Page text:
Sunday, October 28, 2012

Dispelling the Myths about Electric Vehicles

 There are a few criticisms that I see repeatedly.  Criticism is justified when it is true.  In addition to the criticisms are the false truths.  Some of these have originated from pre-production reviews and possibly after just reading media press kits.  Unfortunately too much of it appears to evolve around fear of the unknown or some type of perceived threat to life as people know it.  Let me list some of them and give a response.  Hopefully a response from someone with actual experience will have more weight than a critique from someone who has zero or limited actual experience.

1.    People won’t buy an EV unless they have charging stations nearby.  I have had my EV for two months.  In that time I have been able to perform 100% of my charging at home.  And from reading the i-MiEV forum (myimiev.com), there are plenty of others who have longer ownership time, and have done the same.  I even use just the factory supplied 120 Volt charger running on standard household current. 

2.    There aren’t enough charging stations around to support drivers.  This is similar to the criticism above, but I have seen it supported by stating the number of publicly available charging stations compared to the number of gas stations.  The huge omission that this leaves out is that charging can be done away from public stations.  If people were able to get gasoline from their house as easy as turning on a water faucet, there would be a lot less gas stations.  If charging could only be done away from the house, this statement might have some merit.

3.    You could run out of battery power somewhere inconvenient.  This criticism would be justified if it came from a person who routinely drives their car until it runs out of gas.  If a person has enough sense to realize how far their car can go before needing gas, they should be able to figure out how far their EV can go before needing a charge.  The difference is there is a larger safety net for fueled vehicles.  If a person lived in a small town where the only gas station closed at 8 PM every night and wasn’t open on Sundays, you would expect they would adjust their behavior to account for those limitations.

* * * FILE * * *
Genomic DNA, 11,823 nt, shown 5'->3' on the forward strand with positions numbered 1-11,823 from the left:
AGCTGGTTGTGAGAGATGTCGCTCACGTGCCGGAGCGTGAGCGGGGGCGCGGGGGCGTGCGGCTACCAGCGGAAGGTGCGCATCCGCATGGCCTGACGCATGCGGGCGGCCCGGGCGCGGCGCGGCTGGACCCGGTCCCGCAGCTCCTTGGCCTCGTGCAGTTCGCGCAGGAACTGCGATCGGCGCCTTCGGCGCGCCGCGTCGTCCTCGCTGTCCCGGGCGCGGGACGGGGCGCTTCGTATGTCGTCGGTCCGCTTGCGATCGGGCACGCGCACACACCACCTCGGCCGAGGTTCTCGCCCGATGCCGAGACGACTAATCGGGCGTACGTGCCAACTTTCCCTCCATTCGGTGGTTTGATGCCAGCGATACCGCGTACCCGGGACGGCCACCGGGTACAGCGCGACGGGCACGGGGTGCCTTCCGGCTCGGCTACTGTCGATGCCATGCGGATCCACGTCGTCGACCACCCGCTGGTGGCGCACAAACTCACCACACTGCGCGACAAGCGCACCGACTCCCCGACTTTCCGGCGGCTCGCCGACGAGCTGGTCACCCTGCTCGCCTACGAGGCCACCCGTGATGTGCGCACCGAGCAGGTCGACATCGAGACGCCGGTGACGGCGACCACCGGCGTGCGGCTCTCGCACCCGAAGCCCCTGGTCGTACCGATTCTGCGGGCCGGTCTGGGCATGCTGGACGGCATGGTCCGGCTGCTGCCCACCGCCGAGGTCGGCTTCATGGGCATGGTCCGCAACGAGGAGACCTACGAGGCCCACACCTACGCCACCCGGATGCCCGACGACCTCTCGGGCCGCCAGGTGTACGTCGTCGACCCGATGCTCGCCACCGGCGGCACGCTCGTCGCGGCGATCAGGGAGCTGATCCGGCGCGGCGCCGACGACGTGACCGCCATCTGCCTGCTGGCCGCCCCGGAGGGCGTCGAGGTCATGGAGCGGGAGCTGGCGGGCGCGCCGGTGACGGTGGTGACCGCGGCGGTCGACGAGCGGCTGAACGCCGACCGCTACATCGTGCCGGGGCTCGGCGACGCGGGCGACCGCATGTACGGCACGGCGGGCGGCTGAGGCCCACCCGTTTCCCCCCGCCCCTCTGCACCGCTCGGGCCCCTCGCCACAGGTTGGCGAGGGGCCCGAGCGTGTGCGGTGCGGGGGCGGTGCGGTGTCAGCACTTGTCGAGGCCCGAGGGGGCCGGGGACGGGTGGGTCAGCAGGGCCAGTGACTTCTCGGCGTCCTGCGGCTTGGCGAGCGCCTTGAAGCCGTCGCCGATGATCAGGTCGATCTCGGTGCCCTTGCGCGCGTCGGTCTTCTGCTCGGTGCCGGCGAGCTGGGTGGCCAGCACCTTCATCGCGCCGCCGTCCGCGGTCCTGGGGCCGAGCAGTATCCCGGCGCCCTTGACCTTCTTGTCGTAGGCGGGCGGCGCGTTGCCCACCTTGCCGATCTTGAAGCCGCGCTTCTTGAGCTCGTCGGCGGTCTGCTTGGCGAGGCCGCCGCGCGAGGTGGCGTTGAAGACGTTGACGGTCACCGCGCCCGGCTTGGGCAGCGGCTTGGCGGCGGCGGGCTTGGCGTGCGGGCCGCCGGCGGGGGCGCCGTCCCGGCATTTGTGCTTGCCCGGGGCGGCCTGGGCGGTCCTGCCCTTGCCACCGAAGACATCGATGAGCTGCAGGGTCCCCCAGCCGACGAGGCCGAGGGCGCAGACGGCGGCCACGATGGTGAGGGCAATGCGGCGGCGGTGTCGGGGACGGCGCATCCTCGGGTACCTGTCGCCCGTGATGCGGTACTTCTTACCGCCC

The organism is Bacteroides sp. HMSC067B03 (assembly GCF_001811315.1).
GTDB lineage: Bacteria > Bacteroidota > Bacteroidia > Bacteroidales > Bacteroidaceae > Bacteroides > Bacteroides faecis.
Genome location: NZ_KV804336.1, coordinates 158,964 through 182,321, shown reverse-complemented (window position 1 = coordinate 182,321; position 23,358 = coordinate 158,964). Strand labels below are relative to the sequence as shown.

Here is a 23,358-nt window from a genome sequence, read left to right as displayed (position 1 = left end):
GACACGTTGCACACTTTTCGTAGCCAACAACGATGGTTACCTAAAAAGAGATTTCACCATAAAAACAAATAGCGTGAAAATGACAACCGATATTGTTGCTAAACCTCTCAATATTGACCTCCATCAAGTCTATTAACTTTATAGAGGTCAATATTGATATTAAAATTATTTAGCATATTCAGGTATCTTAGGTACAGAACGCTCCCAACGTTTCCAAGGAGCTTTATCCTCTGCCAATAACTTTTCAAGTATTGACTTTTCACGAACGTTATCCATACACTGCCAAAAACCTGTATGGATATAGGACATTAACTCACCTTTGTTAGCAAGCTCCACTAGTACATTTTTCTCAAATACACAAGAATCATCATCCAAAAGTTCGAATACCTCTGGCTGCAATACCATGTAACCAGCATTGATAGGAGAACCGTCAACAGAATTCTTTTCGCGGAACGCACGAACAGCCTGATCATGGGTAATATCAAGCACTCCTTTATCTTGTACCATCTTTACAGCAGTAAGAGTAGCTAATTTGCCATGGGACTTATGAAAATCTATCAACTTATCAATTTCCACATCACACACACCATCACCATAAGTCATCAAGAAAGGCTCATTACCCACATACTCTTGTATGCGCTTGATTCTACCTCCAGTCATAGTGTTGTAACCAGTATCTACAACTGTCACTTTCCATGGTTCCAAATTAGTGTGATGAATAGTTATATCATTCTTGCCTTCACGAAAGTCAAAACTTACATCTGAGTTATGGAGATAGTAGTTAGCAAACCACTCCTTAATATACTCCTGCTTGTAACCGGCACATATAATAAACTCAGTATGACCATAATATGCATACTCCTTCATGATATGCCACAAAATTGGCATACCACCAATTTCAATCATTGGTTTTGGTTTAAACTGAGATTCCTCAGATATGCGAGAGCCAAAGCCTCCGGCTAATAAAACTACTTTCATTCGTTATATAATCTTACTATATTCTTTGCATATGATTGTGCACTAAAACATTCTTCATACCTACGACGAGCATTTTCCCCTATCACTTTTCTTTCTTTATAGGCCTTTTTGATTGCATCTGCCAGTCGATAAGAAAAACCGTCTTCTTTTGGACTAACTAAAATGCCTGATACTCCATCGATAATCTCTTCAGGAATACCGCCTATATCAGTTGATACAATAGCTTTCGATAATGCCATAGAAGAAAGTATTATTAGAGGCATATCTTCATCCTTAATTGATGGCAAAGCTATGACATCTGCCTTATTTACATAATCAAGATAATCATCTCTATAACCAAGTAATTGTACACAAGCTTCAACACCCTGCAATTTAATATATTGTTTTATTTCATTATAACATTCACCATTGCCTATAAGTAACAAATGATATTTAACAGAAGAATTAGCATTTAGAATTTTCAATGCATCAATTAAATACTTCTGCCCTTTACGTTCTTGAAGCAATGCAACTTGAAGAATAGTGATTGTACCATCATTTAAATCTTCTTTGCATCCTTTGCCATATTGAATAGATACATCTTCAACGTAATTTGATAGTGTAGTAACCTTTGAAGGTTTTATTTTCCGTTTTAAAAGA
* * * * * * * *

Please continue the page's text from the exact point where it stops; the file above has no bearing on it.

4.    Electric Vehicles are slow and can’t get out of their own way.  Have they heard of the Tesla Roadster?  But most of the time, the comment isn’t from someone who’s been in an electric car, it’s from someone who’s just looked at performance numbers.  How quickly does a person need to accelerate? Is every stop light treated like a drag race?  Actually, the Mitsubishi i-MiEV has the potential to accelerate quickly when driven.  But when I’m in my Zen-like state, I don’t feel the need to accelerate quickly (most of time, anyway).  If there is traffic behind me, I will accelerate in a responsible manner to avoid impeding the progress of those following.  After all, most EV owners are also advocates and promoters of EVs.  Therefore it is in our best interest to not offend those behind us and allow the “slow” stereotype to be advanced.

5.    The cost is too prohibitive.  As of yet there aren’t many people making that comment that have backed it up with a break-even analysis.  True, the initial purchase price is higher than another vehicle that may suit their transportation needs.  And the negative reviewers that warn against the price and the cost of charging tend to look at the extreme end of the spectrum when it comes to public utility rates for electricity.  There are a few ways to counter this.  One is logical.  The other is emotional.